Kukla's Korner Hockey
For her efforts in directing the communications efforts throughout the National Hockey League's (NHL) labor dispute and rebounding from the fallout of the cancellation of the 2004-05 hockey season, Bernadette Mansur has been recognized as the "Public Relations Professional of the Year" by the Public Relations Society of America (PRSA). Mansur, senior vice president of communications, NHL, received the award during the annual PRSA Silver Anvil Awards Evening held last night at the Equitable Tower in New York City.continued To hear a recent interview with Bernadette Mansur follow this link and scroll down to April 28th. To save some time, the interview starts at about the 3:30 mark of the audio.
from the Christian Science Monitor via CBS News,
Most important, the appearance of two scrappy outsiders in the Stanley Cup final means hockey has given fans what they cherish most: hope. "Fans want to know that, every once in a while, David is going to get a shot and it's not always Goliath in the ring," says Bill Sutton, a sports marketing professor at the University of Central Florida in Orlando. With nail-biters dominating the playoffs, some fans are getting that old-time feeling from the new NHL. It doesn't hurt that the matchup is the first between two former World Hockey Association clubs: the Oilers and the former New England Whalers. The 'Canes have even played the Whalers' old fight song, "Brass Bonanza," to get the nostalgia flowing in a league that, a year after it looked defunct, is notching fan noise at 126 decibels.more
from ESPN Page 2,
So what is it about hockey, and about Canadians, that makes an entire country rally around a team like the Edmonton Oilers? One of sports' greatest dynasties in the days of Gretzky and Messier, today's Oilers aren't nearly as glamorous. Geographically, living and dying with a team from Edmonton would be like Americans going nuts for the Missoula Missoulians. "Being a Canadian, I am obliged to root for the Oilers in the Stanley Cup," explains Adam Cooper, a small-business owner from Toronto and a Maple Leafs fan. "Sure, all NHL teams are composed of a mix of international players, and Edmonton doesn't have more Canadians on their team than the average NHL team. But cheering for the Canadian team is just how it has to be. Hockey is Canada's game.more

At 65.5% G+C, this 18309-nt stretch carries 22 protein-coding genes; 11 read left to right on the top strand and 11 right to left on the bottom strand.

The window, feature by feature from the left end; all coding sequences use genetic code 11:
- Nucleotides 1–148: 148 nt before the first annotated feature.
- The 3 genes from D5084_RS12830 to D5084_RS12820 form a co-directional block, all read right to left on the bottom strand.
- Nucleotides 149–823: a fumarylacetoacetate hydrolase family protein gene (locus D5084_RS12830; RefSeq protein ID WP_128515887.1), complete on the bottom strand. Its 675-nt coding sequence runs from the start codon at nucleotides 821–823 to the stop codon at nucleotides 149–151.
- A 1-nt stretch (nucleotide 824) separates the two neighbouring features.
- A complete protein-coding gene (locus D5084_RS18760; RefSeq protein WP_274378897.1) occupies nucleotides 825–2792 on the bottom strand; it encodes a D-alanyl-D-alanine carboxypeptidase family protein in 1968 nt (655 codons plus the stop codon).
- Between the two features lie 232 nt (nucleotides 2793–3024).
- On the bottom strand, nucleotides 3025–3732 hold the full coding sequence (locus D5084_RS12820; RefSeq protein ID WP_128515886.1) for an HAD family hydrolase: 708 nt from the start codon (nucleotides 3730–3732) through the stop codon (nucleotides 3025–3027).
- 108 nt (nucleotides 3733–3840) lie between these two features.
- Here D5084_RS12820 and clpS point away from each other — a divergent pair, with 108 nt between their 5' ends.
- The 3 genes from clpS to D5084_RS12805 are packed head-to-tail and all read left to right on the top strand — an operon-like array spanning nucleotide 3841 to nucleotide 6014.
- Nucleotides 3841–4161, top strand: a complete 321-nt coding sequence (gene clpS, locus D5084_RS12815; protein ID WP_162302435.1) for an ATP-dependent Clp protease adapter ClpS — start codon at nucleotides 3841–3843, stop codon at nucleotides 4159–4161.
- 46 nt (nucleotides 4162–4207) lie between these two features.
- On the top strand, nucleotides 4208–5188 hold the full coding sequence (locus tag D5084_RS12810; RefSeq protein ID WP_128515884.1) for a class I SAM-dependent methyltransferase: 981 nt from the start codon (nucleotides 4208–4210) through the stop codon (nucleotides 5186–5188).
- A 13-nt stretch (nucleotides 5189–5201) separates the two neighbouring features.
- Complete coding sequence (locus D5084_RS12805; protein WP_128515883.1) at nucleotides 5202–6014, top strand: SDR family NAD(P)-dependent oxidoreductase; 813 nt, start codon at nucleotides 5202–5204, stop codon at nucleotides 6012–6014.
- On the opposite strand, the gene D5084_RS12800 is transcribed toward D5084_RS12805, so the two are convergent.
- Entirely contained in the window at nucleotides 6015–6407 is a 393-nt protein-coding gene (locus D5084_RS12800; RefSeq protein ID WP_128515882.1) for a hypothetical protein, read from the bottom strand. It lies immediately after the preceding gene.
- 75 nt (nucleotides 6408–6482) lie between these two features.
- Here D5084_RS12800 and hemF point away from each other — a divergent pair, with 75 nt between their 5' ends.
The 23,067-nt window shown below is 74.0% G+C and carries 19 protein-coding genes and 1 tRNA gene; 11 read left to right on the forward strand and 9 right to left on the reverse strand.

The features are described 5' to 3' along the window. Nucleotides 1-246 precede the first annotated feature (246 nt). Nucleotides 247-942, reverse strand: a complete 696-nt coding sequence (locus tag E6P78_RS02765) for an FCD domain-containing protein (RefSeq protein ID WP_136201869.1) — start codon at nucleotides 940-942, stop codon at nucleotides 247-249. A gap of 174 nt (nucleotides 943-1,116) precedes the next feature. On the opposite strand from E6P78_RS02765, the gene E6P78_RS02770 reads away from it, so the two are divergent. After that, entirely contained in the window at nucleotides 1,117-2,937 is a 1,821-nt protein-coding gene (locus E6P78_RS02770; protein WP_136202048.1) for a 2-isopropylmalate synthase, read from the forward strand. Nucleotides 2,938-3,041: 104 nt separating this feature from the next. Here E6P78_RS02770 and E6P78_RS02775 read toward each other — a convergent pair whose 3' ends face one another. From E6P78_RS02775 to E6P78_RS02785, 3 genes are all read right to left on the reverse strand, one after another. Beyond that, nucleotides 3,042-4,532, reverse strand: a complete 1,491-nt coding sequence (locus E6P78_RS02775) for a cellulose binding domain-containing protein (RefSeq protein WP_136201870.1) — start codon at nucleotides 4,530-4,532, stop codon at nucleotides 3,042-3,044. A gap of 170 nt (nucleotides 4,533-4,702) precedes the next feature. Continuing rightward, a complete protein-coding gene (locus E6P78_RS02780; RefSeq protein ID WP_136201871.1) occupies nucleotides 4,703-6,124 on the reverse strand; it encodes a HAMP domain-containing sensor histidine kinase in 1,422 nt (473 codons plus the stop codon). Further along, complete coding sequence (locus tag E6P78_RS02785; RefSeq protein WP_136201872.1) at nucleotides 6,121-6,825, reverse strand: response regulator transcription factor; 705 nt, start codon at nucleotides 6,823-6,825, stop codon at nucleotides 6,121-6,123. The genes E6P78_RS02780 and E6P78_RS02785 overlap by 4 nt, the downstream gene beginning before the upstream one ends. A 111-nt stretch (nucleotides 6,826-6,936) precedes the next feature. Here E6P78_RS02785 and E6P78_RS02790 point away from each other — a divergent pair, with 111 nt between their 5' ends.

According to RIA Novosti Russian hockey clubs agreed with the position of the president of the Russian Hockey Federation Vladislav Tretiak regarding the IIHF-NHL transfer agreement. This agreement was achieved today at the meeting held by the Federation for the management of the Superleague clubs. The formal documents will be signed on June 16th.added 12:10pm, The only mention I have found at the RIA is this:
Vladislav Tretyak, Russia's top hockey official, said Friday a tax needed to be imposed on foreign players in Russian hockey clubs to improve the level of national hockey. The three-time Olympic Champion, who was elected in April the head of the Russian Hockey Federation, said many foreign players turned out for Russian clubs but could not play for Russia as they already played for own national teams. "I would like to say that we are only considering new regulations [for 2006-2007 Russian championship], discussing our proposals and plans, arguing the urgent need to train Russian goaltenders and players," Tretyak said. Tretyak is holding a session Friday with heads of Russian hockey clubs.update 12:35pm, via Reuters Canada,
Russia's ice hockey chiefs approved on Friday a transfer agreement with the National Hockey League (NHL), ending a long confrontation with their North American counterparts. Russian Hockey Federation Vladislav Tretyak said his country would soon sign a Collective Bargaining Agreement (CBA) with the NHL. "With this agreement we can say we're back as full members of the international hockey community. Common sense has finally prevailed," the former goaltender told a news conference. Russia had been the only major hockey power not to sign the deal, which was approved by the International Ice Hockey Federation (IIHF) last year, calling it unfair.